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Doctor At Johns Hopkins Medicine Works Where His Grandmother Once Cleaned

BALTIMORE (WJZ) -- When Doctor Nelson Malone first came to Johns Hopkins Medicine as a student, he did not know that his grandmother, Marion once worked here, cleaning the same floors where he now serves patients, back in the 1950s. 

"When she was about 20 years old, she actually ventured off from remote Virginia to come to Baltimore, to the big city, to do some work and found herself here at Hopkins helping out with some cleaning," Dr. Malone said.

About 70 years later, when he found out that she worked at the hospital, it made his journey to becoming an emergency medicine doctor even more special. 

"Most of the people who come from communities like I come from, you don't see that often," he said. "We don't see people making it out of these circumstances."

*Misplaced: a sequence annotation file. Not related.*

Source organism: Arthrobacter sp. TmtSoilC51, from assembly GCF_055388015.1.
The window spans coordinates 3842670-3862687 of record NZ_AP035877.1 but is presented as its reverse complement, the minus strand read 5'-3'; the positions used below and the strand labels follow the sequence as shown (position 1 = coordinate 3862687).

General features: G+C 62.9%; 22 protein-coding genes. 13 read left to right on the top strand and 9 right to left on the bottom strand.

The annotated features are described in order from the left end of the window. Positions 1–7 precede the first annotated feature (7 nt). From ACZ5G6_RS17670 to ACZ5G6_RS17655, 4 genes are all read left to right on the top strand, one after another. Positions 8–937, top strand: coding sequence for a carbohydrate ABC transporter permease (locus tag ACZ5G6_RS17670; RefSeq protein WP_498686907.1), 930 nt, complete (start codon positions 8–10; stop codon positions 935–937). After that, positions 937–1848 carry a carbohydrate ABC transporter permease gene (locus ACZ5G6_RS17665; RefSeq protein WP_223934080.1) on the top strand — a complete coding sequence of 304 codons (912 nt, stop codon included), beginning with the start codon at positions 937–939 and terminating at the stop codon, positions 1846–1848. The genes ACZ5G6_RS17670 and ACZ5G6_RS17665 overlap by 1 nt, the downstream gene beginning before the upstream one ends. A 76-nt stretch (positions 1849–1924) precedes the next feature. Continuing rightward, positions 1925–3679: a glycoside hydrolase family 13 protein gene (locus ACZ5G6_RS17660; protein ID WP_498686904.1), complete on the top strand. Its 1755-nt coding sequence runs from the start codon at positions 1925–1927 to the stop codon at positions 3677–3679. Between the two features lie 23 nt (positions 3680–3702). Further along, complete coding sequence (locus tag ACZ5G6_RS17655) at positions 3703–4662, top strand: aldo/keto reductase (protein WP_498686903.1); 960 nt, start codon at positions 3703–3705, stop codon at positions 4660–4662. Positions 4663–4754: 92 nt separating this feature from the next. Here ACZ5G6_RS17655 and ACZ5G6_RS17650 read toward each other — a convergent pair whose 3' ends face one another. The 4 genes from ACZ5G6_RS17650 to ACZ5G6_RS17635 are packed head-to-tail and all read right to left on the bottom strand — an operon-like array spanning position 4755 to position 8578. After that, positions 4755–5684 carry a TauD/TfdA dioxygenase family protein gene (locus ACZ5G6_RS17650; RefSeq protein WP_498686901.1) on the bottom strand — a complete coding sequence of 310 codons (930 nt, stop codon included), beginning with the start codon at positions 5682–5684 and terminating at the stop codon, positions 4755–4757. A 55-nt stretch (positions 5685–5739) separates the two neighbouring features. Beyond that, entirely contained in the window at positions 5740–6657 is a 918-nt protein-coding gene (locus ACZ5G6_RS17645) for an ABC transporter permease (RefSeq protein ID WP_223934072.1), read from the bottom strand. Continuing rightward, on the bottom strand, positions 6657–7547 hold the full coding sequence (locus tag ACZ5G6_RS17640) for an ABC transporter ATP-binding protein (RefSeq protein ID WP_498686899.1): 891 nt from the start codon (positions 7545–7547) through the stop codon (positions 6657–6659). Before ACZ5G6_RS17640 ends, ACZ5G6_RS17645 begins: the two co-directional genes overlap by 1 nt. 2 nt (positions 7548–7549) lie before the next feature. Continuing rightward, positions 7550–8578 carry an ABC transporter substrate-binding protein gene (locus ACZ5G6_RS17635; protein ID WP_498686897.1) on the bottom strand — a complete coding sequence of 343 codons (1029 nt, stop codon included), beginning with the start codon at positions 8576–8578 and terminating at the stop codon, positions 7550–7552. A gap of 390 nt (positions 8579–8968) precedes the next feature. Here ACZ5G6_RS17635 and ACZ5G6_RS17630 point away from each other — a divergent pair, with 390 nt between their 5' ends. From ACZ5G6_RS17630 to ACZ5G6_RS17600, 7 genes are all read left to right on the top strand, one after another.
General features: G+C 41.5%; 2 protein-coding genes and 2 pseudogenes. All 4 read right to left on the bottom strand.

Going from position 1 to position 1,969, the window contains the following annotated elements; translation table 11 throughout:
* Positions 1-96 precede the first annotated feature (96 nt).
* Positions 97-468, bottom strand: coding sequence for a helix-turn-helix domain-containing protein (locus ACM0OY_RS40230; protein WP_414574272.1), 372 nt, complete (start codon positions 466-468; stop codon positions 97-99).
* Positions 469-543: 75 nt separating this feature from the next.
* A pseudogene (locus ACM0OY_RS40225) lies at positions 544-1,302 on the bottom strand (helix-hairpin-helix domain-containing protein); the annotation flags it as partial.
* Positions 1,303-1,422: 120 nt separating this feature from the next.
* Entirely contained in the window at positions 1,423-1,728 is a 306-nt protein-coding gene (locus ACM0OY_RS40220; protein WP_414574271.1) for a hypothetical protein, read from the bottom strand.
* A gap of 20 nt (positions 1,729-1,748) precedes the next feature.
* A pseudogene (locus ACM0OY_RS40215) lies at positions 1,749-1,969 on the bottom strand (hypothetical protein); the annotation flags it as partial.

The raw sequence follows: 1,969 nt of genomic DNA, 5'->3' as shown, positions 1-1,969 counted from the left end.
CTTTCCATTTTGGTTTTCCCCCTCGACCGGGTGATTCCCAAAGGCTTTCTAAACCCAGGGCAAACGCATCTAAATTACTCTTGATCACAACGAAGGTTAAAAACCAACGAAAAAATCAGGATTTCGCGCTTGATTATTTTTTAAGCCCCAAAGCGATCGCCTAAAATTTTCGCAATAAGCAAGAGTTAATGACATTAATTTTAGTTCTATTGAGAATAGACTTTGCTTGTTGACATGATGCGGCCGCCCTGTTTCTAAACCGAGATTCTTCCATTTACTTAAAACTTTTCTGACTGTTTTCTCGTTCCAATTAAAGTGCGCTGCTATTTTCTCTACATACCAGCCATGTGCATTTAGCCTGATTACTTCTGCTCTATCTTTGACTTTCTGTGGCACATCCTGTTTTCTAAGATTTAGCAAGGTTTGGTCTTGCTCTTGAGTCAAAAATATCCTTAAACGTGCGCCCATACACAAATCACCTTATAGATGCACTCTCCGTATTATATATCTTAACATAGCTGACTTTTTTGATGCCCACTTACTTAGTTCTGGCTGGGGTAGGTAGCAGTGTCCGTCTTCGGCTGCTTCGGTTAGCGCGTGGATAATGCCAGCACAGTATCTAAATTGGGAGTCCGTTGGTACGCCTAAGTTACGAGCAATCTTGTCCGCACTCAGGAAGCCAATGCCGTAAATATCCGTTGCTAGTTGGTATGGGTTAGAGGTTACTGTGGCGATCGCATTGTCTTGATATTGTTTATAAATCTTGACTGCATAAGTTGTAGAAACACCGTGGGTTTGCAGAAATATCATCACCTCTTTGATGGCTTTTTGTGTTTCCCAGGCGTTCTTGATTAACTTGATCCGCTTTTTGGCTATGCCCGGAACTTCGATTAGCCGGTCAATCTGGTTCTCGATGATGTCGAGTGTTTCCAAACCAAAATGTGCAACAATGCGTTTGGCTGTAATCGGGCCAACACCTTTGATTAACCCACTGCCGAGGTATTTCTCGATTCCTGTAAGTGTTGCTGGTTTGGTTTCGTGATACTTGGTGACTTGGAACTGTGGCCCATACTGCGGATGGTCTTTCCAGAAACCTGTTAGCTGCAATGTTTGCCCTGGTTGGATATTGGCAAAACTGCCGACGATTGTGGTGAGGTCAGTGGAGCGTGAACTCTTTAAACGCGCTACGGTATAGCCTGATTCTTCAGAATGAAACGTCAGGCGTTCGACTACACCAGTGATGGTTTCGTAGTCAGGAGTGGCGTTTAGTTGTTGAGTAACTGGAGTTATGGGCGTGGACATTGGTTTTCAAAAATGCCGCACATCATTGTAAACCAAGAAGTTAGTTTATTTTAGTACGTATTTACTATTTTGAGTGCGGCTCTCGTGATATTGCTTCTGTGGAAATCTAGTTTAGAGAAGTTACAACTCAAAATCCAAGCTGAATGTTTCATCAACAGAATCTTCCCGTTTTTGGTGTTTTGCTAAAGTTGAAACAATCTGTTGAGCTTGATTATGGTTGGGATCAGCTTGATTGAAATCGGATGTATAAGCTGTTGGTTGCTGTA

Dr. Malone says his grandmother's values of compassion, empathy and service helped propel him to become a first-generation high school, college and Harvard Medical School graduate. 

He also told WJZ that watching her take care of his sick grandfather when he was growing up was another important factor in his decision to become a doctor. 

"Seeing her be that care provider to him played a huge role in my decision to go into medicine," said Dr. Malone. 

Marion had the chance to see her grandson make it to Johns Hopkins as a resident doctor just before she passed away last month. 

"I'm beyond sort of what my nana, probably most people in my family, would have imagined," Malone said. "And so it was a beautiful thing that you know, her very last year here, she got to witness me finishing medical school and starting my career." 

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